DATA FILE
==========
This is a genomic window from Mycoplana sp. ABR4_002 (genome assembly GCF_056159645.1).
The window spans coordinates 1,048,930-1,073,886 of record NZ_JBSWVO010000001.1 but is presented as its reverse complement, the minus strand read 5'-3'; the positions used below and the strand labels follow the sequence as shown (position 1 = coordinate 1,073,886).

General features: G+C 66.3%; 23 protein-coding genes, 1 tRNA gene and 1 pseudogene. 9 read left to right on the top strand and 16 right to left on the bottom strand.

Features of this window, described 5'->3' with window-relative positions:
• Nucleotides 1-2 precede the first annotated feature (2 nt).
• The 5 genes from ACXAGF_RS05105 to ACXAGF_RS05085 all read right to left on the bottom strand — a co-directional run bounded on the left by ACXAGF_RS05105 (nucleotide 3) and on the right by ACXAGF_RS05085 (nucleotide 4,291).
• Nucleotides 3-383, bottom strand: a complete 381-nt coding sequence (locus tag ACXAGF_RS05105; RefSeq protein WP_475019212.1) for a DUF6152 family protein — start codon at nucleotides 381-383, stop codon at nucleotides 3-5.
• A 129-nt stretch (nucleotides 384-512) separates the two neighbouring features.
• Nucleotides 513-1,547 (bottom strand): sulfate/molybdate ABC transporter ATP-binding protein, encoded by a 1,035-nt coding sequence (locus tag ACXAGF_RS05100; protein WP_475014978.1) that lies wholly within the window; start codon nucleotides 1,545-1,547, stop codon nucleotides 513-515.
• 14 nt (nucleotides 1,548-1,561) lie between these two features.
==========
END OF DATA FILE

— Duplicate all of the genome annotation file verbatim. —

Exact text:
This is a genomic window from Mycoplana sp. ABR4_002 (genome assembly GCF_056159645.1).
The window spans coordinates 1,048,930-1,073,886 of record NZ_JBSWVO010000001.1 but is presented as its reverse complement, the minus strand read 5'-3'; the positions used below and the strand labels follow the sequence as shown (position 1 = coordinate 1,073,886).

General features: G+C 66.3%; 23 protein-coding genes, 1 tRNA gene and 1 pseudogene. 9 read left to right on the top strand and 16 right to left on the bottom strand.

Features of this window, described 5'->3' with window-relative positions:
• Nucleotides 1-2 precede the first annotated feature (2 nt).
• The 5 genes from ACXAGF_RS05105 to ACXAGF_RS05085 all read right to left on the bottom strand — a co-directional run bounded on the left by ACXAGF_RS05105 (nucleotide 3) and on the right by ACXAGF_RS05085 (nucleotide 4,291).
• Nucleotides 3-383, bottom strand: a complete 381-nt coding sequence (locus tag ACXAGF_RS05105; RefSeq protein WP_475019212.1) for a DUF6152 family protein — start codon at nucleotides 381-383, stop codon at nucleotides 3-5.
• A 129-nt stretch (nucleotides 384-512) separates the two neighbouring features.
• Nucleotides 513-1,547 (bottom strand): sulfate/molybdate ABC transporter ATP-binding protein, encoded by a 1,035-nt coding sequence (locus tag ACXAGF_RS05100; protein WP_475014978.1) that lies wholly within the window; start codon nucleotides 1,545-1,547, stop codon nucleotides 513-515.
• 14 nt (nucleotides 1,548-1,561) lie between these two features.